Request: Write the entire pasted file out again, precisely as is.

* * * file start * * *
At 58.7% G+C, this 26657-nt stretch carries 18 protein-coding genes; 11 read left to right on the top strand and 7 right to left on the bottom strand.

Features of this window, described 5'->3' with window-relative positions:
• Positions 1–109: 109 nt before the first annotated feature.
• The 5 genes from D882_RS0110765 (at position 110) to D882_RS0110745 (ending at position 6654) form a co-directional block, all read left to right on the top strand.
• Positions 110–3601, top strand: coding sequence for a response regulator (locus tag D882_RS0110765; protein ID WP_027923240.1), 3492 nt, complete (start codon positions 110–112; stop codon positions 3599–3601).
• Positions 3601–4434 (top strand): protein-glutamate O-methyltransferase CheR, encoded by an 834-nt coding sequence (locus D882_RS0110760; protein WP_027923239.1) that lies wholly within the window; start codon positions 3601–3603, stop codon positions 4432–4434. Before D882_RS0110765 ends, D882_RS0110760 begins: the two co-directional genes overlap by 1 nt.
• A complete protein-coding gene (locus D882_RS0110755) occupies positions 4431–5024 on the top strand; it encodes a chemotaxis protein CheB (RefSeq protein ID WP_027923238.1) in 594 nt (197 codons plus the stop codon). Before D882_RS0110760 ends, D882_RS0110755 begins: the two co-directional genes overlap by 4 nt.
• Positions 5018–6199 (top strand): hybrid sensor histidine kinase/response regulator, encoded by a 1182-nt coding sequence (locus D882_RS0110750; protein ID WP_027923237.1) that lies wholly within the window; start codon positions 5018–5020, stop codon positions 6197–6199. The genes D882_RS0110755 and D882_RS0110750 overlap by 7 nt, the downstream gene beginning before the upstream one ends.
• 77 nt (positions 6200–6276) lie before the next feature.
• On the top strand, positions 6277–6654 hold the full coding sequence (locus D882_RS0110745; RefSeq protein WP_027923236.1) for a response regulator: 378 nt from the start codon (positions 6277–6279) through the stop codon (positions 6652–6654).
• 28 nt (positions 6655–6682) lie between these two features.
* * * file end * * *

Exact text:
At 58.7% G+C, this 26657-nt stretch carries 18 protein-coding genes; 11 read left to right on the top strand and 7 right to left on the bottom strand.

Features of this window, described 5'->3' with window-relative positions:
• Positions 1–109: 109 nt before the first annotated feature.
• The 5 genes from D882_RS0110765 (at position 110) to D882_RS0110745 (ending at position 6654) form a co-directional block, all read left to right on the top strand.
• Positions 110–3601, top strand: coding sequence for a response regulator (locus tag D882_RS0110765; protein ID WP_027923240.1), 3492 nt, complete (start codon positions 110–112; stop codon positions 3599–3601).
• Positions 3601–4434 (top strand): protein-glutamate O-methyltransferase CheR, encoded by an 834-nt coding sequence (locus D882_RS0110760; protein WP_027923239.1) that lies wholly within the window; start codon positions 3601–3603, stop codon positions 4432–4434. Before D882_RS0110765 ends, D882_RS0110760 begins: the two co-directional genes overlap by 1 nt.
• A complete protein-coding gene (locus D882_RS0110755) occupies positions 4431–5024 on the top strand; it encodes a chemotaxis protein CheB (RefSeq protein ID WP_027923238.1) in 594 nt (197 codons plus the stop codon). Before D882_RS0110760 ends, D882_RS0110755 begins: the two co-directional genes overlap by 4 nt.
• Positions 5018–6199 (top strand): hybrid sensor histidine kinase/response regulator, encoded by a 1182-nt coding sequence (locus D882_RS0110750; protein ID WP_027923237.1) that lies wholly within the window; start codon positions 5018–5020, stop codon positions 6197–6199. The genes D882_RS0110755 and D882_RS0110750 overlap by 7 nt, the downstream gene beginning before the upstream one ends.
• 77 nt (positions 6200–6276) lie before the next feature.
• On the top strand, positions 6277–6654 hold the full coding sequence (locus D882_RS0110745; RefSeq protein WP_027923236.1) for a response regulator: 378 nt from the start codon (positions 6277–6279) through the stop codon (positions 6652–6654).
• 28 nt (positions 6655–6682) lie between these two features.